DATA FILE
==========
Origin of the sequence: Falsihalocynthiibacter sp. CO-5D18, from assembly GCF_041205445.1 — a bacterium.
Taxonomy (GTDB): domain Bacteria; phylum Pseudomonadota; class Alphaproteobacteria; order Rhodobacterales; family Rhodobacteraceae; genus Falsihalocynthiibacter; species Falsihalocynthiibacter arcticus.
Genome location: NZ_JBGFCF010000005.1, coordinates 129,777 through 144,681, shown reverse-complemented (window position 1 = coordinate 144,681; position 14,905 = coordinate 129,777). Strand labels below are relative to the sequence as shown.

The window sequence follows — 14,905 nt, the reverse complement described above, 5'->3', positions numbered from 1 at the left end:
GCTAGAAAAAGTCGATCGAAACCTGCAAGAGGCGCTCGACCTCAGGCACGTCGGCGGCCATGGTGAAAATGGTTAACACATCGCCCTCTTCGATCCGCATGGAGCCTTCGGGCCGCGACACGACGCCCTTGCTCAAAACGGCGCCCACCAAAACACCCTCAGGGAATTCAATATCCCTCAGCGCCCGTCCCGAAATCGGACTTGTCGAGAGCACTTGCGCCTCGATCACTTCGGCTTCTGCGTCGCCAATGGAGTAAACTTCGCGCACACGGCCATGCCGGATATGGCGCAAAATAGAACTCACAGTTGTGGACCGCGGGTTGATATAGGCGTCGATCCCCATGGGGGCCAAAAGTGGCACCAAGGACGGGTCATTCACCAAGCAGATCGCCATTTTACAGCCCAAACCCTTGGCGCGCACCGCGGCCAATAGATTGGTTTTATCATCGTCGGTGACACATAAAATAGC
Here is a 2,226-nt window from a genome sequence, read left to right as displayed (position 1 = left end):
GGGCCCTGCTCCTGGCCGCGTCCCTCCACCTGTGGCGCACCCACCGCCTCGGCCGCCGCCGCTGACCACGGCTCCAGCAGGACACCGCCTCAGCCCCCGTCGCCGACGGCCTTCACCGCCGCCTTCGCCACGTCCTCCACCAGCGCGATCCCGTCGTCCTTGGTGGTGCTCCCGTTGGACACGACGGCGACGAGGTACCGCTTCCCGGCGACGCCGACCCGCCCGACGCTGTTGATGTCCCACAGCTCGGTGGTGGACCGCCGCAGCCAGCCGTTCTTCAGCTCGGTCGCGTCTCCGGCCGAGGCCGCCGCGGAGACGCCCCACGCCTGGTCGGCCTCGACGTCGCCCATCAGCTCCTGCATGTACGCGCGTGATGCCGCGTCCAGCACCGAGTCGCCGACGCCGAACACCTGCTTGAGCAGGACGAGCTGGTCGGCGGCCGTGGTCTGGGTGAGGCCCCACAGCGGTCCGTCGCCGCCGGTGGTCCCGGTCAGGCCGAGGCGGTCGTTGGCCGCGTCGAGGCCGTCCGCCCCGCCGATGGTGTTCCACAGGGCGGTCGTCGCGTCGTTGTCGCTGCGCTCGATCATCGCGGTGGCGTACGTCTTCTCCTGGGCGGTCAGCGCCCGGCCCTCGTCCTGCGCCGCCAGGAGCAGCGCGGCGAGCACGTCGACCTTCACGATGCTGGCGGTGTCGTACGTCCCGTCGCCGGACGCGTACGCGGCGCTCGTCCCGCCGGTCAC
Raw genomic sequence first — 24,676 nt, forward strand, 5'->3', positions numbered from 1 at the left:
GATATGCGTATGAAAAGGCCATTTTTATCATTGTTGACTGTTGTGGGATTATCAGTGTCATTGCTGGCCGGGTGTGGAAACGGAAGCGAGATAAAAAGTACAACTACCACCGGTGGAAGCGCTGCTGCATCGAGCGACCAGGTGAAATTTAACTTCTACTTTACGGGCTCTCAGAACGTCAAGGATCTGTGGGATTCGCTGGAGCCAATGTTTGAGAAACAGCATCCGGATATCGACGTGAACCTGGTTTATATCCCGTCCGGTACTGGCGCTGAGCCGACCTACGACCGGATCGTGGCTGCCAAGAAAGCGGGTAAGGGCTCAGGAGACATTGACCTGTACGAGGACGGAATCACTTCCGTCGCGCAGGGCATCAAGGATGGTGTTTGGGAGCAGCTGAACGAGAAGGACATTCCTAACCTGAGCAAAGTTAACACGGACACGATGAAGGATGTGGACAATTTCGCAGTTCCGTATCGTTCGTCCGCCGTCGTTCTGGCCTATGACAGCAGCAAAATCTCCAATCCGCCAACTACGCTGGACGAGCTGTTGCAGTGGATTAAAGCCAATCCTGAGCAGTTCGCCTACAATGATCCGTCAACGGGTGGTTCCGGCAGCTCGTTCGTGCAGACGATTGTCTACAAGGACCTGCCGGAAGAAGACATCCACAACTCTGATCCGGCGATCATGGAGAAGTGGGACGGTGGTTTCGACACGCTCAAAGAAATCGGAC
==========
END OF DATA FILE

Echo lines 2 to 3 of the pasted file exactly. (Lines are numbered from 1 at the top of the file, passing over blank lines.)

Taxonomy (GTDB): domain Bacteria; phylum Pseudomonadota; class Alphaproteobacteria; order Rhodobacterales; family Rhodobacteraceae; genus Falsihalocynthiibacter; species Falsihalocynthiibacter arcticus.
Genome location: NZ_JBGFCF010000005.1, coordinates 129,777 through 144,681, shown reverse-complemented (window position 1 = coordinate 144,681; position 14,905 = coordinate 129,777). Strand labels below are relative to the sequence as shown.